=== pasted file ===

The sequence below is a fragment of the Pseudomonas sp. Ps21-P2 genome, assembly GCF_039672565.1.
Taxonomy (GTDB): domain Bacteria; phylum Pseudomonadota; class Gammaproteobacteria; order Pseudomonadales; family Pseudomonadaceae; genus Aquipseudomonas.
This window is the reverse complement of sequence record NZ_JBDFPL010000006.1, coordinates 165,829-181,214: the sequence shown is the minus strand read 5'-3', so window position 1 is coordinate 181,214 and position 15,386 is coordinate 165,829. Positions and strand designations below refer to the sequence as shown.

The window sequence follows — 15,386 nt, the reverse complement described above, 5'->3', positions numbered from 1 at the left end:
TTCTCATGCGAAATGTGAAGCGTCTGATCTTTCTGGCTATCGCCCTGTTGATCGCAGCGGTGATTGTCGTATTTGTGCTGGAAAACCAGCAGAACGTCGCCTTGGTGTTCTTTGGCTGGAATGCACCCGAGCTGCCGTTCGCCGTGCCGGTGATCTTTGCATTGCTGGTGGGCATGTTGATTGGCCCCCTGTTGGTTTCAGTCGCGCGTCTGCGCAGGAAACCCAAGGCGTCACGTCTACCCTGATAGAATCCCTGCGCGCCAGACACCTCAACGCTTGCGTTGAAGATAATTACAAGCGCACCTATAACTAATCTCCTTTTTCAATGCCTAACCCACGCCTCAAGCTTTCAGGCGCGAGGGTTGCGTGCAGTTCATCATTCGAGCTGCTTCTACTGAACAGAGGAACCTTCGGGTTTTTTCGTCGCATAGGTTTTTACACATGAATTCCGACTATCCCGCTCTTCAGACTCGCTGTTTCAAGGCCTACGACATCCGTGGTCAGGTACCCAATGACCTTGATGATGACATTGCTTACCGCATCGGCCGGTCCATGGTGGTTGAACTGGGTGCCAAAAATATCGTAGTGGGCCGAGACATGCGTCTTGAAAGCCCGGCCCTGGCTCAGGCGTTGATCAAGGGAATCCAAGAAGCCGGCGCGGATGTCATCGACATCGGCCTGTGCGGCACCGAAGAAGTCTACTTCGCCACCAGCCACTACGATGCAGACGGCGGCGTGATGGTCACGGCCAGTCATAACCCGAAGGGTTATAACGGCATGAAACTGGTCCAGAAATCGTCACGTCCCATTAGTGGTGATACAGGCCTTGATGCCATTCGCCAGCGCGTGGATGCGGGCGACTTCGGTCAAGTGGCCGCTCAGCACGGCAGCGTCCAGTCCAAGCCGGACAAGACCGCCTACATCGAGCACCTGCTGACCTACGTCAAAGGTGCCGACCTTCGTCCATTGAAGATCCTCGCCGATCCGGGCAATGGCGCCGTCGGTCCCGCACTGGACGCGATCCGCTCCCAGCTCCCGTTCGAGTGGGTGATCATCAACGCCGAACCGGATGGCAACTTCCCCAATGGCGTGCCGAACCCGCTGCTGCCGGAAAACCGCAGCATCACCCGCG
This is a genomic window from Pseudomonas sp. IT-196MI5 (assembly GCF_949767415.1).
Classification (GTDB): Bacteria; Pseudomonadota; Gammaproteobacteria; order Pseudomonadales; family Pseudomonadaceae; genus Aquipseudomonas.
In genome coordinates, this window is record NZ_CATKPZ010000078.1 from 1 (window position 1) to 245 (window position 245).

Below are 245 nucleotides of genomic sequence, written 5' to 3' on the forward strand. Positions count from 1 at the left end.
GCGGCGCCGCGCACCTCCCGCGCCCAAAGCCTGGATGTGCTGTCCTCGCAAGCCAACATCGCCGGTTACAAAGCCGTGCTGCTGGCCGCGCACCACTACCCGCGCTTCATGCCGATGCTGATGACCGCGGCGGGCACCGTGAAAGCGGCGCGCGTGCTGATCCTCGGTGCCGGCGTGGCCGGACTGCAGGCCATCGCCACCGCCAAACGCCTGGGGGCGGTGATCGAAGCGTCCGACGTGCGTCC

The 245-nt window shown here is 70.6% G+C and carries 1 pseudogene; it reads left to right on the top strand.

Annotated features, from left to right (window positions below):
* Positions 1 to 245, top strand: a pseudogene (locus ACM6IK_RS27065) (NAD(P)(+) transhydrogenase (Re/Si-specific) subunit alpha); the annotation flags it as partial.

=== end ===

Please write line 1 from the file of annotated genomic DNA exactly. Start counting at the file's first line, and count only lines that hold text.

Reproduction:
The sequence below is a fragment of the Pseudomonas sp. Ps21-P2 genome, assembly GCF_039672565.1.